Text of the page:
Experienced Supplemental Security Income Lawyer
You might qualify for Supplemental Security Income (SSI) if:
- you are 65 years of age or older
- are disabled or legally blind (any age)
- meet the legal criteria for having limited income and resources
Unlike Social Security Disability Insurance (SSDI), individuals do not have to have worked to qualify for SSI income.
You are not alone in having a disability
While it can often feel that way — within your daily life and certainly within the legal system to acquire the benefits for which you are entitled — you are among tens of millions of United States citizens who face physical challenges every day of their lives.
Americans living with disabilities
(1 in 5)
Americans living with severe disabilities
(1 in 10)
Source: 2012 U.S. Census Report
Do not fight alone for your disability rights
Yet even if you do meet the non-medical criteria to receive SSI benefits, you still have to qualify medically as well. Proving you qualify requires supporting medical records and other proof of a disabling condition, and sometimes testimony at a hearing in front of an Administrative Law Judge.
Douglas M. Greene, Esq., has had more than a decade of experience practicing Social Security Disability law — including having worked for the Social Security Administration directly with Administrative Law Judges.
On your behalf, SSDI Lawyers of New Jersey will:
- file and keep track of the immense amount of paperwork required to navigate federal laws
- provide representation at all stages before the Social Security Administration for existing clients where warranted (Mr. Greene does not handle new clients after Administrative Law Judge decisions)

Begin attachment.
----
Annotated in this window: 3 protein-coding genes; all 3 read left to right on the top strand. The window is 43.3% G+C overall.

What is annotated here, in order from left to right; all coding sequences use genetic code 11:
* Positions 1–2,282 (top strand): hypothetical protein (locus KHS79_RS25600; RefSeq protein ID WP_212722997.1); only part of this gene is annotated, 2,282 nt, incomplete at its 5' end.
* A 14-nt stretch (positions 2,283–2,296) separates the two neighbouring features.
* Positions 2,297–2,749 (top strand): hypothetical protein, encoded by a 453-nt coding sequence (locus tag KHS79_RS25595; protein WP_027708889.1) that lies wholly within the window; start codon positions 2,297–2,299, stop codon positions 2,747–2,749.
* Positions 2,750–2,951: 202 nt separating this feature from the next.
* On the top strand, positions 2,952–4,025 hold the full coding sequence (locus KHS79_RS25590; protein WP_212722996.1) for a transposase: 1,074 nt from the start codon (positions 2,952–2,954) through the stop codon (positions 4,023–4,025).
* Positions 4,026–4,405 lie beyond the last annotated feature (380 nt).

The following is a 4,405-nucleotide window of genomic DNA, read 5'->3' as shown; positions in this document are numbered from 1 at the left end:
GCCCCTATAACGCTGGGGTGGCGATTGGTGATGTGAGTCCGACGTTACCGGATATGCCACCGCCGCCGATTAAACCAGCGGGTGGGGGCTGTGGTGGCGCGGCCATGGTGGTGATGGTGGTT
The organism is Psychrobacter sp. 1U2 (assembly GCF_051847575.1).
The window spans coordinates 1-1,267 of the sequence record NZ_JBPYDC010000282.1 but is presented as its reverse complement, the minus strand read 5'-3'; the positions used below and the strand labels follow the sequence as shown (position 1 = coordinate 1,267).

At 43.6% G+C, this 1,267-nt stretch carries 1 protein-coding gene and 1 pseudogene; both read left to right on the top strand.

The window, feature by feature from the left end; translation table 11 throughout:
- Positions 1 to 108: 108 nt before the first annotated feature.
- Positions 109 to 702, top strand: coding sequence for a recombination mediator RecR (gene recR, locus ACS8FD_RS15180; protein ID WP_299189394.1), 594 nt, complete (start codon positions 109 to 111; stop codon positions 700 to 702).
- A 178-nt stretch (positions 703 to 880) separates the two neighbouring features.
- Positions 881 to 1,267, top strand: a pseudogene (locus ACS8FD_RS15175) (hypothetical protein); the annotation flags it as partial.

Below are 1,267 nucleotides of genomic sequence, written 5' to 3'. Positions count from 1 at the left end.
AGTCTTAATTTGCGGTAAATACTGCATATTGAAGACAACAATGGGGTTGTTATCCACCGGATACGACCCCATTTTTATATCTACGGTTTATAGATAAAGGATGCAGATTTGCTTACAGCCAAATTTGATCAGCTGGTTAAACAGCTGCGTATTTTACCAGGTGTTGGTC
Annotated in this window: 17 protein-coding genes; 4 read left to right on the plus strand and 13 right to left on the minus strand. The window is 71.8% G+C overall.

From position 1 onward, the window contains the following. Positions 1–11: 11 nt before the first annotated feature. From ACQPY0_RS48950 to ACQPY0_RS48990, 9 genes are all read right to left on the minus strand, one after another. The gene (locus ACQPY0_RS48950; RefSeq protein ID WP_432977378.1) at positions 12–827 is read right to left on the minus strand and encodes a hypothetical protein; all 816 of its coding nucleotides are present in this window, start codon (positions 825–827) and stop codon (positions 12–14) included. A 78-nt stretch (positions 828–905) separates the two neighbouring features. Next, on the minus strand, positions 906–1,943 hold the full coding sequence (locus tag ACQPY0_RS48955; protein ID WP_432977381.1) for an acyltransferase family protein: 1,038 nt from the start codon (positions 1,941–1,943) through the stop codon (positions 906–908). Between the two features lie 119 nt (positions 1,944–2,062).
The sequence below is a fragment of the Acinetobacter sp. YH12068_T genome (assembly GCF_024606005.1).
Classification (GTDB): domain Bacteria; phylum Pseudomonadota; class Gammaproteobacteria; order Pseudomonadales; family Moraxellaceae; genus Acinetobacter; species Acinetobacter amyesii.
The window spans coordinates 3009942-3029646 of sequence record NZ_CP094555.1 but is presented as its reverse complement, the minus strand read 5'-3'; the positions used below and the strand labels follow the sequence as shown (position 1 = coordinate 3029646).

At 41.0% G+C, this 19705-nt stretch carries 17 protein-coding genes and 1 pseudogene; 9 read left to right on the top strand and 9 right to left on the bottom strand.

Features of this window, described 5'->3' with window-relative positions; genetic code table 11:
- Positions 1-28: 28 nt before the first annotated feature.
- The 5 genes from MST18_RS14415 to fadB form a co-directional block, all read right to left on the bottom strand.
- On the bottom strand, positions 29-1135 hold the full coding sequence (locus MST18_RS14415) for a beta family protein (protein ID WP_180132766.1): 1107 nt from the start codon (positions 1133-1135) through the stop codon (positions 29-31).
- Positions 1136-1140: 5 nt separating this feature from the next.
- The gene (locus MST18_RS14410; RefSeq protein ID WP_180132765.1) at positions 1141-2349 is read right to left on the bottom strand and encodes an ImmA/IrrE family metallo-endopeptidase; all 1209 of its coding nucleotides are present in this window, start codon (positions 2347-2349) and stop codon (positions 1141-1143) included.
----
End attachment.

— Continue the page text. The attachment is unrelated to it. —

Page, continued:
We know that for many people, perhaps yourself, SSI can be the only source of monthly income. “Getting a job” can be impossible due to the many challenges you face due to your disabilities.
We see ourselves as champions for your cause, and will do everything within our power to help you navigate they system and get the financial support you need for yourself and your family.
Frequently asked questions for SSI
How Much Money Can Be Awarded in Monthly SSI Benefits?
The table below lists the combined federal and state payment amounts for SSI in New Jersey. Not all SSI recipients receive the maximum amount. Your payment might be lower if you have other income.
Source: Supplemental Security Income (SSI) in New Jersey, SocialSecurity.gov
Whose Income is Considered?
The Social Security Administration can consider, in some circumstances, the income of other people living with the potential SSI recipient when calculating countable income. If a spouse does not receive SSI, part of that person’s income will be included. A disabled child’s payments must count the parents’ income — but the parents’ income is not offset by the child’s income.
How is Income Counted?
Examples of non-countable income are the first $20 of income received in a month, part of your wages (see “What are Earned Income Exclusions?” below), food stamps (SNAP), tax refunds, loans you need to repay, and public benefits based upon need. You can also deduct any impairment-related work expenses, such as the cost of special transportation, from your income.
What are Earned Income Exclusions?
Even if you are working, Social Security excludes the first $65 in earning and one-half of all earnings over $65/month.
Are There Additional New Jersey State Supplements?
New Jersey currently gives supplemental payments to SSI recipients, which vary based upon living situations.
Need an SSI Lawyer Today?
Submit your request using the Free Consultation Request form found on our website’s pages…
…or schedule an appointment directly with our “You Can Book Me” link…
…or give us a call at (609) 683-1500.